An Englert Metal Roof Covers a Piece of History in Vermont

Today’s blog is about a bridge -  A covered bridge in Vermont  with a standing seam metal roof on it and a community that came together to rebuild that bridge and restore its place in history .

On August 28, 2011, when the Williams River rose to historic heights during Tropical Storm Irene, the Bartonsville Covered Bridge, built in 1870, in the village of Bartonsville, in Rockingham, Vermont, lost its battle to the raging waters.  The swollen river eroded the banks on its south side damaging the bridge’s abutments.  When the abutments gave way the bridge separated from the banks and began gliding down the river. Unable to make a turn in the river, the 151-foot-long, lattice truss-style bridge collapsed in a pile on the shore about a half mile down-stream.Bartonsville covered bridge destroyed by Tropical Storm Irene

It wasn’t the first Bartonsville covered bridge to be victimized by a storm. It was built after the great Vermont flood of 1869 that changed the course of the Williams River, replacing another covered bridge about a quarter of a mile up the road where the river used to flow.

The raging Williams River had done its damage for the second time in 142 years.
Susan Hammond is a longtime Bartonsville resident who was just yards away and witnessed the bridge giving way. Hammond caught the entire event on her digital camera and within days the Bartonsville Bridge became a nationwide symbol for the historic destruction Vermont suffered at the hands of Irene.

The video of the Bartonsville Covered Bridge being carried away by the river became a YouTube spectacle and its destruction, and rebuilding, became powerful symbols for what Vermont has been through since 2011. At the bridge opening on Saturday, January 26 2013, Hammond recognized all of the hard work that went into bringing a covered bridge back to Bartonsville.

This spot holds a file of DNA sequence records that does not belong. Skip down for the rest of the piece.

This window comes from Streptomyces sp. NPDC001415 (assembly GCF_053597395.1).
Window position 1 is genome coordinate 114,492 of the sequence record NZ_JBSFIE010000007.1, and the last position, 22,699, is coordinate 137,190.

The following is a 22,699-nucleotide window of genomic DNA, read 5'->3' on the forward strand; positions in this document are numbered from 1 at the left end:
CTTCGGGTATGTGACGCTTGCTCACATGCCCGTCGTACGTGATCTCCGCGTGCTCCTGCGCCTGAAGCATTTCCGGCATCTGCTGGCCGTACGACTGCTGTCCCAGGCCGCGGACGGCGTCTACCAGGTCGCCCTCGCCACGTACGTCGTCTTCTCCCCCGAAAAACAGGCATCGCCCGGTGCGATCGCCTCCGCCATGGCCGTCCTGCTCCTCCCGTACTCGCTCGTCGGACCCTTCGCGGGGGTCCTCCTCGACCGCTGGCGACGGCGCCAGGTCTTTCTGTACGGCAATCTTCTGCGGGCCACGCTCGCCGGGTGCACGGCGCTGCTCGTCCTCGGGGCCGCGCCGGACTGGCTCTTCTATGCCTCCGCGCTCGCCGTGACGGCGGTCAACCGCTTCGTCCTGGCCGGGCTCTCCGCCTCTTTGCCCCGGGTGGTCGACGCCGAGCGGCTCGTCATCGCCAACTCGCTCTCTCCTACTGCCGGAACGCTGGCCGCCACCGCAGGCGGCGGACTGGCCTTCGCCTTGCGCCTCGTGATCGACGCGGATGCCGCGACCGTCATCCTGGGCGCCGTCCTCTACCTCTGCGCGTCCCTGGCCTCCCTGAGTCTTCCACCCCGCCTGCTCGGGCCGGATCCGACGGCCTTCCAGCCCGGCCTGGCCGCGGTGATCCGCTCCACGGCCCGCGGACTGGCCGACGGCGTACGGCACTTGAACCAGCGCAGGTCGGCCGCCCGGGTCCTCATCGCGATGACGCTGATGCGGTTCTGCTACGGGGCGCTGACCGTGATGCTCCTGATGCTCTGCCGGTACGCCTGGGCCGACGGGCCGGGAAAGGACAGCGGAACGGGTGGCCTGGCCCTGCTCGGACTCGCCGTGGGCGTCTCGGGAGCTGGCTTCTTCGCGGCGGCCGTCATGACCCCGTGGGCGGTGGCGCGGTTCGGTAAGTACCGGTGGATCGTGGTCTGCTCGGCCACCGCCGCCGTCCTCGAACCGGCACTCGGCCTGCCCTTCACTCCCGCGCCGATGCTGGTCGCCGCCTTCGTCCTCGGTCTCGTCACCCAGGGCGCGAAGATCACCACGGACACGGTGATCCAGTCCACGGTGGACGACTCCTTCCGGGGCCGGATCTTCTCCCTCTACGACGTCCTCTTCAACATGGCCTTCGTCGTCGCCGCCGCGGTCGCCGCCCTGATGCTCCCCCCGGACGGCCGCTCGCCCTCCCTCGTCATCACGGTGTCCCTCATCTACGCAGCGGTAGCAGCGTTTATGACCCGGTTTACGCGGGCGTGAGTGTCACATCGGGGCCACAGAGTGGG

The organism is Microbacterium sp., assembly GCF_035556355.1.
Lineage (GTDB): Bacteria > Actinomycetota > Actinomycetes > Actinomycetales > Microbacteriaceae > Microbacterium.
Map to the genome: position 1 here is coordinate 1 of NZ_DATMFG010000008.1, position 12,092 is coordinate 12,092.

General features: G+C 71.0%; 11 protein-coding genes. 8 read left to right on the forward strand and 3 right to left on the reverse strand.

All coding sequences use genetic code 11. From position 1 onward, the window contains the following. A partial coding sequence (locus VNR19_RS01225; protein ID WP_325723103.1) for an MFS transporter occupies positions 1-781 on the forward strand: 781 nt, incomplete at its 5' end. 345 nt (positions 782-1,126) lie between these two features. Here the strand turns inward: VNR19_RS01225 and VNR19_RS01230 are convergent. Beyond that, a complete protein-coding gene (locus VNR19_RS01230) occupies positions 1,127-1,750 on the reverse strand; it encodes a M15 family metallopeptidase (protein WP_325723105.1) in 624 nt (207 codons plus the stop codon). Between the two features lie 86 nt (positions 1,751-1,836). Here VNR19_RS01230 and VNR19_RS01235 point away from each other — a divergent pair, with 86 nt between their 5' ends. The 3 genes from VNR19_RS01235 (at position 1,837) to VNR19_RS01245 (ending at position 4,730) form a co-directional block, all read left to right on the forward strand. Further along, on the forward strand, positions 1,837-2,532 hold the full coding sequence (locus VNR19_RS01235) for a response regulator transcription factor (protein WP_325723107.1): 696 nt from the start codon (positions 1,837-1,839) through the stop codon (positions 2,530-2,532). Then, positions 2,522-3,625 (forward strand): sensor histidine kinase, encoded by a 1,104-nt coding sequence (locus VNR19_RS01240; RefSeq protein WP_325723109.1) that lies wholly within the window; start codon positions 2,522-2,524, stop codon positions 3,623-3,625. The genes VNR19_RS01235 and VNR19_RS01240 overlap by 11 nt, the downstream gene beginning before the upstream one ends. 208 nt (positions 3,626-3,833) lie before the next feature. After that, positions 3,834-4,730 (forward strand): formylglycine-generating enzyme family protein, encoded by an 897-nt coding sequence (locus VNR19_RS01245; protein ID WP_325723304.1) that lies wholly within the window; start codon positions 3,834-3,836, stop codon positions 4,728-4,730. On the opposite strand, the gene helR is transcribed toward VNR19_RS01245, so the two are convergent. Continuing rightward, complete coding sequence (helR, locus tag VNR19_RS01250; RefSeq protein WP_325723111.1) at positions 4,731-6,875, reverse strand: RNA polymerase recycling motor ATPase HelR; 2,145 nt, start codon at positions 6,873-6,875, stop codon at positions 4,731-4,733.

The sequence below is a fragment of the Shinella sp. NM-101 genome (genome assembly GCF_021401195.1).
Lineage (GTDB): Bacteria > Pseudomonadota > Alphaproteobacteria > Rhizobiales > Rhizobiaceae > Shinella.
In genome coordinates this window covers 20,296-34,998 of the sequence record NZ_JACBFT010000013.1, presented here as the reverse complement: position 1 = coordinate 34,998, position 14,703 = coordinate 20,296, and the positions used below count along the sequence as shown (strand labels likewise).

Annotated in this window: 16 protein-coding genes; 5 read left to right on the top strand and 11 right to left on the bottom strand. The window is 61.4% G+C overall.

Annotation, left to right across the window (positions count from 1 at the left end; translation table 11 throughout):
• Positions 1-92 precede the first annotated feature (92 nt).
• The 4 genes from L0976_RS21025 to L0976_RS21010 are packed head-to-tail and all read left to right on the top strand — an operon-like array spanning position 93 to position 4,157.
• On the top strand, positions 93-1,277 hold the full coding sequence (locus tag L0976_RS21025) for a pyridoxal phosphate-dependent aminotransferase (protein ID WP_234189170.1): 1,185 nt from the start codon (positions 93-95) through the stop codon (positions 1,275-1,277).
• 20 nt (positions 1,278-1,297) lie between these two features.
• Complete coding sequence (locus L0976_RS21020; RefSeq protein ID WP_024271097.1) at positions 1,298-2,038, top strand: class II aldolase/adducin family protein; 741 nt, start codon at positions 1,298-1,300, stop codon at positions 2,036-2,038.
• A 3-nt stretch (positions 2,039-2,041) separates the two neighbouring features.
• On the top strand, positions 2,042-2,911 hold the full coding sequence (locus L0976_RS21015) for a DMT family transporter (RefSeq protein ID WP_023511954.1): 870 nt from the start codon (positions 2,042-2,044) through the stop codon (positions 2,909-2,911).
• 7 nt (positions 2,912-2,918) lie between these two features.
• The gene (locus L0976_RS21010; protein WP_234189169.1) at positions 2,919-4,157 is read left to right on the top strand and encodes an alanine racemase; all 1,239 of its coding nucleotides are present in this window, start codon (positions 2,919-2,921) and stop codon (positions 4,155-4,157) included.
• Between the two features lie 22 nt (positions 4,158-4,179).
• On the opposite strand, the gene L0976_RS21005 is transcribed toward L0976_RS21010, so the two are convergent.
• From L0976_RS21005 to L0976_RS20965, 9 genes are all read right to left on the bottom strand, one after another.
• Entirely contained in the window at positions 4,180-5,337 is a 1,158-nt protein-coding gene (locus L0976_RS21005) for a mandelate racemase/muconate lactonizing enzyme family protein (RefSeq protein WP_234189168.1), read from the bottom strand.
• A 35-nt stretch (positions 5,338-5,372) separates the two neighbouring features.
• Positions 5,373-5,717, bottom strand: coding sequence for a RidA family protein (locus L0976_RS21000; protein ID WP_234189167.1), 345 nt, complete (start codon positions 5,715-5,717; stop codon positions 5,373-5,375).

She was among 100 people including Gov. Peter Shumlin and Congressman Peter Welch, who showed up on a very cold morning to recognize the work that had gone into replacing the original, historic bridge.

Rebuilt Bartonsville Covered BridgeWelch said the rest of America noticed how quickly and efficiently Vermont was able to rebound from the storm. He pointed out that his Congressional colleagues now refer to “The Vermont way” as an example of how communities should come together to address devastation and reconstruction following natural disasters.

“It is emblematic of how Vermonters came together,” Welch told the crowd of fellow Vermonters.  ‘We had a job to do,’ and then worked together to get the job done.”

The town worked with the Vermont League if Cities and Towns to secure the insurance money to replace the bridge and with FEMA which helped with mitigation funding.

Bartonsville covered bridge opening ceremony January 2013Engineers at Clough Harbour & Associates, construction crews from Cold River Bridges and Englert metal roofing contractor, David Paige of Iron Horse Roofing in Londonderry, Vermont, who installed the bridge’s Forest Green Series 1300 metal roof, worked through bitter winter weather to make sure Bartonsville would once again have its covered bridge. Everyone acknowledged that the January 26 dedication would not have been possible without everyone working together.

“Our slogan was ‘We can rebuild history,’” Hammond told the gathered crowd.   “The people of Bartonsville insisted that we rebuild the bridge.” And it was the sheer spirit and determination of people like Hammond that made it happen. She led a fundraising campaign that brought in about $60,000, which she said came from all over the world.

Sitting here in New Jersey where Hurricane Sandy took its toll so recently, we can only admire the spirit of the people of Rockingham, Vermont.  And we can fully understand why they needed to rebuild. Our hats are off to all those who played a part in this wonderful story and we hope their  new bridge and the Englert metal roof covering  it will last for another 140 years.

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